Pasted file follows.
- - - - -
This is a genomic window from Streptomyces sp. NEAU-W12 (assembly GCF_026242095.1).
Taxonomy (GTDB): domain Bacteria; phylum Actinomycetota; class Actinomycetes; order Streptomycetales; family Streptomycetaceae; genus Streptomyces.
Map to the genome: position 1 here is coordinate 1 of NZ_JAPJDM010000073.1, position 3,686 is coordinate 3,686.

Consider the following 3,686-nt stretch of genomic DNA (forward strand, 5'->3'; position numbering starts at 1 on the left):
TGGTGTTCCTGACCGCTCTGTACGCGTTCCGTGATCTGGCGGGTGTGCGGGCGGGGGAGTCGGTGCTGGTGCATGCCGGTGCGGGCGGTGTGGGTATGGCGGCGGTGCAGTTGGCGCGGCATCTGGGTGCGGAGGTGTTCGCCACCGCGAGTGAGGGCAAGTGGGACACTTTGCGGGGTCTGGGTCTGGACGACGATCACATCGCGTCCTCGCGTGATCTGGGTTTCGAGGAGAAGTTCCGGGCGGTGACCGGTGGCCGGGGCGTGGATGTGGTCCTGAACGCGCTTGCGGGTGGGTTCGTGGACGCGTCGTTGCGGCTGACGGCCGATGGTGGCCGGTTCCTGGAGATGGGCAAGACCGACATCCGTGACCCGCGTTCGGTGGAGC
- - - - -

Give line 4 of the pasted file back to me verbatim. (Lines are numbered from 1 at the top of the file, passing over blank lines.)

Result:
Consider the following 3,686-nt stretch of genomic DNA (forward strand, 5'->3'; position numbering starts at 1 on the left):